For many years the City of London has had in place what is known as the ‘Ring of Steel’. This was originally built to deter terrorist activity and has involved closing off many roads and streets so that there is no obvious through route. If you don’t know your way through I advise you to keep away as it can become a complicated process getting out and to where you wanted to be.

The best ways to avoid the West End and City going from west to east and vice versa are from Paddington along the Marylebone and Euston Roads, Pentonville Road and City Road, Old Street to Commercial Street. The opposite way from east to west, traffic is forced from Pentonville Road down Penton Rise/King’s Cross Road for a short distance and Swinton Street to the northern end of Grays Inn Road then back on to the Euston Road.

Alternatively from the Fulham direction go along Cheyne Walk following Chelsea Embankment, Grosvenor Road and Millbank alongside the River Thames to Parliament Square, then Victoria Embankment , Blackfriars Underpass, Upper Thames Street, Lower Thames Street and up to Tower Hill.

Congestion Zone

The Congestion Charge came into force in February 2003 theoretically to reduce traffic levels by discouraging unnecessary journeys. Originally the Congestion Zone covered the area within the inner ring road but it was extended westwards in February 2007.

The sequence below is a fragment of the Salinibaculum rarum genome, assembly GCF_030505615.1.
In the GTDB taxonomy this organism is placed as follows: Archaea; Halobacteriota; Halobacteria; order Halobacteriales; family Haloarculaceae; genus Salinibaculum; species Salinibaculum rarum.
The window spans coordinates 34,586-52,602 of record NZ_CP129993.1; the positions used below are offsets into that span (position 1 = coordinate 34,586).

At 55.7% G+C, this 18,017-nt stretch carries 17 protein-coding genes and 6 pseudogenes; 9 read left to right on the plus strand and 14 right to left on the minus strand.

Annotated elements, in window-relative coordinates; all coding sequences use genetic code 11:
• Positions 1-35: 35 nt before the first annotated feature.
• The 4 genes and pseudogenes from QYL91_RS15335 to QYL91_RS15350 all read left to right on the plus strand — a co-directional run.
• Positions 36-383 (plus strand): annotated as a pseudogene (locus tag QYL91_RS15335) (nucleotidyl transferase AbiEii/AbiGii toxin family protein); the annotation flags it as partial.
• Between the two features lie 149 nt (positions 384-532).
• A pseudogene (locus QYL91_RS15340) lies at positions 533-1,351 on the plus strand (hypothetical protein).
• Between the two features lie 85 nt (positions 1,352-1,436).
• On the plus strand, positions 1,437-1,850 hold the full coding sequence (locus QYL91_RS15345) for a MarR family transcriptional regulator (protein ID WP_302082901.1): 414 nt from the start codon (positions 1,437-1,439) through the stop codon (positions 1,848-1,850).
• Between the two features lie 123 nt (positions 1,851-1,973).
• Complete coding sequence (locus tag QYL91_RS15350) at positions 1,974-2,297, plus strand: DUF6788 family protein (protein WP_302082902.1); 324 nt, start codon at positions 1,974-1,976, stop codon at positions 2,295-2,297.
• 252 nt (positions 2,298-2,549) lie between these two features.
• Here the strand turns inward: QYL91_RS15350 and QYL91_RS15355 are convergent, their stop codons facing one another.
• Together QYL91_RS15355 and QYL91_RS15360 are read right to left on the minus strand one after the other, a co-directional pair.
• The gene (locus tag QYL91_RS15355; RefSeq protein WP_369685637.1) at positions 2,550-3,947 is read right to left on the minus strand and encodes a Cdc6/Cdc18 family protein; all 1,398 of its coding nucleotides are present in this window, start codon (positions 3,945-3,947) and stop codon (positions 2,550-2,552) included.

It was stated that the reduction in traffic levels would cut pollution, the aim being to keep traffic moving. Originally it cost £5 to enter the Congestion Zone ). In July 2005 £8.00 this was increased to £8. The times of operation are from 7.00 to 18.00hrs Monday to Friday except public holidays.

At the beginning it was noticeable that there was a reduction in traffic levels. People were staying away. By all accounts there was also a reduction in retail business. Gradually though, traffic levels increased.


You can pay in advance for one day’s entry, pay during the day or up until midnight the following day but that will cost £10.

Advance payments can be made for:-
5 day consecutive charge days (weekly)
20 day consecutive charge days (monthly)
65 blocks of days consecutive charge days
252 consecutive charge days (annual)

Methods of payment:-
Selected Shops
By Post
SMS from mobiles
BT Internet kiosks
(0845 900 1234)

You can also register for a Fast Track card that will speed up your method of payment.


If you do not pay the charge by midnight the following day the penalty is £100 which reduces to £50 if paid within 14 days and increasing to £150 if not paid within 28 days.


Disabled drivers (blue badge holders)
Residents living within the Congestion Zone
Lpg/hybrid/dualfuel or electrically powered vehicles
Minibuses with over nine seats
Motorbikes/motor tricycles (less than 1metre wide and less than 2 metres long.)
Licensed Private Hire vehicles (London Public Carriage Office)
Breakdown vehicles